Witherslack Woodland and Limestone.

Start. The Derby Arms, Witherslack.

Route. The Derby Arms - Latterbarrow - Longrowe End - High Fell End - Yewbarrow - Lawns House - Witherslack Hall - Whitbarrow Scar - Lord's Seat - Buckhouse Wood - Low Fell End - The Derby Arms.

Notes. It's been four weeks since I twisted my ankle, after our wander over Whernside the other week I've concluded walking up's ok, down, not so good, with this piece of important information in mind I decided to have a ramble around Witherslack culminating in a traverse of Whitbarrow. Ignoring all logic I decided to make my descent through Buckhouse Wood, steep, loose and slippery. To the affairs of the day, Latterbarrow, Yewbarrow and Whitbarrow plus a fair slice of woodland, excellent views on a stunning day well worth all the pain.

I left the car at the Derby Arms, after a short walk east along the tarmac surface of the old road a finger-post invited me to High Fell End via Latterbarrow Nature Reserve. By woodland and field paths I wandered before reaching the cottages at High Fell End, with tarmac under foot I ascended Church Road to be met by another finger-post, Witherslack Hall, this path I followed on the long easy ascent through mixed woodland, before reaching Witherslack Hall. A short detour was called for, little Yewbarrow with it's stunning views is a must, please don't pass it by. From Witherslack Hall I made my way to Whitbarrow, scanning the massive cliffs of Chapel Head and Black Yews Scars it's difficult to pick out a route of ascent, but there is one. After passing the football field a gate allowed access to High Crag Wood, I passed through it then turned left, after a few hundred yards of easy walking a path immerging from the right marked the start of my ascent, easy at first before the path steepened considerably. Honed out of the cliff face, if it wasn't for the trees this would be a very exposed ascent, in no time at all I found myself striding out on the broken limestone plateau, my aiming point the large cairn on Lord's Seat the actual summit.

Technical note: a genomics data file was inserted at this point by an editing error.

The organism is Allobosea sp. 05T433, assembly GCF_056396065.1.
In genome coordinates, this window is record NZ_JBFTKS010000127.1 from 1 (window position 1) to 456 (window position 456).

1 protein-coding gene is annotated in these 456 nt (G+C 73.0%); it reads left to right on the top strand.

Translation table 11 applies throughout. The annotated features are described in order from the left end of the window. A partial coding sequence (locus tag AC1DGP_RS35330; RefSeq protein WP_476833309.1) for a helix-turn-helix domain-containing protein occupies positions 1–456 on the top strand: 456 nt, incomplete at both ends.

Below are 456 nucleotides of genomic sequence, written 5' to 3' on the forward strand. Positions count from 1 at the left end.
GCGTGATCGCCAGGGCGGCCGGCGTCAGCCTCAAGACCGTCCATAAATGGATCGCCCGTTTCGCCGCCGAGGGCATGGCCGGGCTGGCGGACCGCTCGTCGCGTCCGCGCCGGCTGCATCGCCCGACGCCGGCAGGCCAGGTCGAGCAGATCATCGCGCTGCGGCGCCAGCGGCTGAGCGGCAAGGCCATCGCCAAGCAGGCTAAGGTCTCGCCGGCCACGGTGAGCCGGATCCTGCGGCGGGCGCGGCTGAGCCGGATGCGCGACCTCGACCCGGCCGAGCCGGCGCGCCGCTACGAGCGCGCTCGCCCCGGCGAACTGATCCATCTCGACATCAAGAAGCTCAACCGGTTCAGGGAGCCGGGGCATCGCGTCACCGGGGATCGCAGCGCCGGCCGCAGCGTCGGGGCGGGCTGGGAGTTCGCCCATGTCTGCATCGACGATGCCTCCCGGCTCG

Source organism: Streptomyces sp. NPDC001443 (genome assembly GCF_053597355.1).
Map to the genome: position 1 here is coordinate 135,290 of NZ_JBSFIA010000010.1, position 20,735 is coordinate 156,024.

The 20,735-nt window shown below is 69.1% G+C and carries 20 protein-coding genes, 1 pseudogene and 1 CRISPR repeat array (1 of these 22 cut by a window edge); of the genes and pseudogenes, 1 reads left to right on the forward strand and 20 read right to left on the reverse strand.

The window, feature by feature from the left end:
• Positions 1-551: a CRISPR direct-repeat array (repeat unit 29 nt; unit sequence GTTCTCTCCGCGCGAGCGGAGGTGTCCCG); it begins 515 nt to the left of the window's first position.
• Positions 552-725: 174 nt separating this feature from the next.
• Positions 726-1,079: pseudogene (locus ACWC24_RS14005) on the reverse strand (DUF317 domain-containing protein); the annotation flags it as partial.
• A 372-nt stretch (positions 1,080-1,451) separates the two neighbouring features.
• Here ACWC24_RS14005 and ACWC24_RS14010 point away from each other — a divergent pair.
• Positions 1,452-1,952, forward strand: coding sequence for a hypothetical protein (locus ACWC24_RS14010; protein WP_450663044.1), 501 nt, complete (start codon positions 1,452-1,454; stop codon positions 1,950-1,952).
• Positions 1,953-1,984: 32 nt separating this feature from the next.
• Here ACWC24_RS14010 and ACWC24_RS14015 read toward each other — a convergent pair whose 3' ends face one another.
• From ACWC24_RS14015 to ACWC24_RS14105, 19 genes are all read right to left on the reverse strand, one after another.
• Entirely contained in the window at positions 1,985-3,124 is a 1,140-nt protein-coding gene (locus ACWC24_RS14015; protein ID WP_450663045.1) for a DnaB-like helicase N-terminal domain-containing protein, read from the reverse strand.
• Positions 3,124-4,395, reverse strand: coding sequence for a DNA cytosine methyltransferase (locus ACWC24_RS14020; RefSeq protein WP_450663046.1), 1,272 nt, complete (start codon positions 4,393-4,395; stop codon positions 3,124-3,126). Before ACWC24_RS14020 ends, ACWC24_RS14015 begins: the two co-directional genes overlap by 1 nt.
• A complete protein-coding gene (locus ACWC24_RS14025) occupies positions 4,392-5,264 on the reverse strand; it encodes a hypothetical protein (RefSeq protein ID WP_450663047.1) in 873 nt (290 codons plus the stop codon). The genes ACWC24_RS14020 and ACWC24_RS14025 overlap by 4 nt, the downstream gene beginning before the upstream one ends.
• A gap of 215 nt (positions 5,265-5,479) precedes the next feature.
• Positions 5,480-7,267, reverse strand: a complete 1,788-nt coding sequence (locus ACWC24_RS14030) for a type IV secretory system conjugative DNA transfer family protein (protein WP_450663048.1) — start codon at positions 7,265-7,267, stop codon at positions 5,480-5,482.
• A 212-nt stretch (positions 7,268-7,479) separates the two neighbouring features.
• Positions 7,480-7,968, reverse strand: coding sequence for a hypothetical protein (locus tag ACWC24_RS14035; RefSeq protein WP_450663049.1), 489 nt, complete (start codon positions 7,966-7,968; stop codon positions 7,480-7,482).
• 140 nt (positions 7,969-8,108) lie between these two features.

After sitting a while soaking up the views and there are plenty of them, I turned south. Just over a mile and a half of superb walking followed, passing through a landscape laid down in a tropical ocean 350 million years ago, it's a wonderful place this plateau above the scars, a Site of Special Scientific Interest, a National Nature Reserve, part of the Morecambe Bay Pavements Special Area of Conservation, just some of it's credentials. Unfortunately I soon found myself entering Buckhouse Wood, a careful descent followed before I stepped onto the old turnpike road. I followed the path through Low Fell End before joining the tarmac of the not so old Barrow Trunk Road, now disused, replaced by the modern road to Barrow a few yards to my left. Striding out with tarmac under foot I followed the old road back to the Derby Arms, a mile of easy walking with the drone of traffic on the A5901 Trunk Road hardly noticeable.

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The Derby Arms backed by the impregnable limestone cliffs of Whitbarrow, seen from part of the old road to Barrow, almost traffic free.